Alpine Canada is celebrating 100 years and is asking you to vote for your Favourite Canadian Ski Race Memory.
For one hundred years, skiing has created memorable moments for Canadian athletes and fans Alpine Canada has launched a celebration 100 years in the making.
On December 20, 1920, the Canadian Amateur Ski Association (CASA) was incorporated under the dominion charter and began governing all skiing in Canada, from alpine to ski jumping.
In time, CASA became the Canadian Ski Association and finally grew into today’s Canadian Snowsports Association (CSA). Since 1993, Alpine Canada has been a proud member of the CSA, linking a robust provincial and territorial development system has allowed ski racing to flourish.
In 1956 in Cortina D’Ampezzo, Italy, Lucile Wheeler let the world know how fast Canadians were, as she captured the country’s first Olympic medal, a downhill bronze. Over the next decade, Nancy Greene and Anne Heggtveit won Olympic and World Championship medals, establishing Canada as a skiing superpower.
No era is more memorable on the men’s side than the “Crazy Canucks” of the 1970s and 1980s, which began with Steve Podborski’s first World Cup appearance as a 17-year-old. Jim Hunter, Dave Irwin, Dave Murray, and Ken Read completed the powerhouse and entertaining team who dominated Kitzbühel starting in 1980.
While the “Crazy Canucks” invigorated Canadians and drove eyes to ski racing, they also helped launch the next generation of Canadian men’s alpine racers, the “Canadian Cowboys”. When John Kucera crossed the finish line in first place in 2009 in Val d’Isère, France, he became the first of the group to win a gold at the World Championships, but Manny Osborne-Paradis, Erik Guay and Jan Hudec ran away with the World Cup for several years.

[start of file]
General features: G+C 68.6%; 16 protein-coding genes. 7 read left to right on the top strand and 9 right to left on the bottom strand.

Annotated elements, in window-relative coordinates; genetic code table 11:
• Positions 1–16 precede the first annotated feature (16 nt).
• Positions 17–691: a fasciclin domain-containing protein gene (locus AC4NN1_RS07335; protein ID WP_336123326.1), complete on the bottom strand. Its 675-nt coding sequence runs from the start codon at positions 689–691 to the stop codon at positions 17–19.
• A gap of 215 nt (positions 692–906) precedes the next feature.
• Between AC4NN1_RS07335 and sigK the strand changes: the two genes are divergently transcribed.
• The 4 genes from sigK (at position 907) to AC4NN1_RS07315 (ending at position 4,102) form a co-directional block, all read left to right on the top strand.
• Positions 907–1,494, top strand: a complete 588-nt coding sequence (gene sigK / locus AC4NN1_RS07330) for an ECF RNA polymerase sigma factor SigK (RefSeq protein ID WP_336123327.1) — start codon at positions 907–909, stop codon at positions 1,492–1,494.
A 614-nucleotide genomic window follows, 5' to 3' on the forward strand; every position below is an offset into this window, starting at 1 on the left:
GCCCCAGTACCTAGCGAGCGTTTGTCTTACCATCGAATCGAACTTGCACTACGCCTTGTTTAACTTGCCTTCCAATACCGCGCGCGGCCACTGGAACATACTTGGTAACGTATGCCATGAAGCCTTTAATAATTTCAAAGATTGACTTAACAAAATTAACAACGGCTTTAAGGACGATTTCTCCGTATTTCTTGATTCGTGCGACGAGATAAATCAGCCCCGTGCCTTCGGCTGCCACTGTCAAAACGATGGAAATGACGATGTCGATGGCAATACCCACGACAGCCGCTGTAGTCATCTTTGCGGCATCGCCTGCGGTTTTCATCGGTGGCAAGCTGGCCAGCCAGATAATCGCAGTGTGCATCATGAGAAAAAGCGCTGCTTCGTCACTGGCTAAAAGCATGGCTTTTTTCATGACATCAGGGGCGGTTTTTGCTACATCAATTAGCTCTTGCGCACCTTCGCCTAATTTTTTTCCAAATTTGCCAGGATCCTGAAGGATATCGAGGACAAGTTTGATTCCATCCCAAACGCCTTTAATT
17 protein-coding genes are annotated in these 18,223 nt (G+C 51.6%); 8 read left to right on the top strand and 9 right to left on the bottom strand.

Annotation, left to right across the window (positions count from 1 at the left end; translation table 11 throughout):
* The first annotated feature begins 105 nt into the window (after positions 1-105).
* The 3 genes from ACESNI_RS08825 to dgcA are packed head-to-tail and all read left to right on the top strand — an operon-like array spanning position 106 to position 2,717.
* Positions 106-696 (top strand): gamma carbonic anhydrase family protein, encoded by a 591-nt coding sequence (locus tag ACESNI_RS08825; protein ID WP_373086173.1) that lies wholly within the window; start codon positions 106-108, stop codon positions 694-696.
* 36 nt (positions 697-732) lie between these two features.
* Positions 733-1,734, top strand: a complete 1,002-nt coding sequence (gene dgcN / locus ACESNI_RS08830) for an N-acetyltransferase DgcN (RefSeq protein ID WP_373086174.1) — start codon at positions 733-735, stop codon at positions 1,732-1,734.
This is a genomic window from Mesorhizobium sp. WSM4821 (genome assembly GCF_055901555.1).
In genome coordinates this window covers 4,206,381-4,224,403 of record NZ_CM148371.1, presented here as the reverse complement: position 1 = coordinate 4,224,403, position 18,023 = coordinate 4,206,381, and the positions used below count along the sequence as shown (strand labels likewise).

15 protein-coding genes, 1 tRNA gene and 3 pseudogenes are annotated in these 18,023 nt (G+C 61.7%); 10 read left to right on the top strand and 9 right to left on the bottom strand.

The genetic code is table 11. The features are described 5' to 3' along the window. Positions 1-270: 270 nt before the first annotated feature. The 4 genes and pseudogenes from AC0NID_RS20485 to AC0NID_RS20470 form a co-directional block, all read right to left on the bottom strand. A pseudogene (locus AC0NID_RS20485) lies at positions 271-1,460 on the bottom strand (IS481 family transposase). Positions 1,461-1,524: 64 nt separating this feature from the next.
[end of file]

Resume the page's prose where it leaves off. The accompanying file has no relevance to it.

Canadians are known to be tough, and nobody is tougher than Canada’s para-alpine skiers, who have dominated since the introduction of the sport. Lauren Woolstencroft retired with over 60 World Cup wins and became the first Canadian to win five gold medals in a single Paralympic Games when she did so in 2010.
As alpine racers carved down slopes worldwide, the introduction of ski cross at the 2010 Olympics brought even more Canadian success. Who could forget Ashleigh McIvor’s winning shout after crossing the finish line in first place on Cypress Mountain, capturing the first Women’s Olympic ski cross Gold Medal? Since McIvor, Canadians have continued to dominate ski cross, with a combined three Olympic golds and two silvers, as well as eight Nation’s Cup titles.
While our athletes have had success worldwide, some of the most memorable races in Canadian history have been on home soil. From the passionate volunteers that make the races happen, to the fans at the bottom of Canadian-hosted races are key parts of the last century’s finest memories.
From Wheeler’s win to the Canadian Cowboys and beyond, with the inclusion of para-alpine and the introduction of ski cross, a lot has happened in one hundred years of Canadian ski racing. With hundreds of highlights to choose from, we look forward to celebrating the top favorites as chosen by Canadians.
As part of the 100th-anniversary program, Alpine Canada is uniting Canadians, winter sports fans, ski fans and communities to participate in a unique celebration. Join Alpine Canada as they determine Canada’s favourite peak moment.
You have the chance to vote for your favourite Canadian ski racing peak moment here!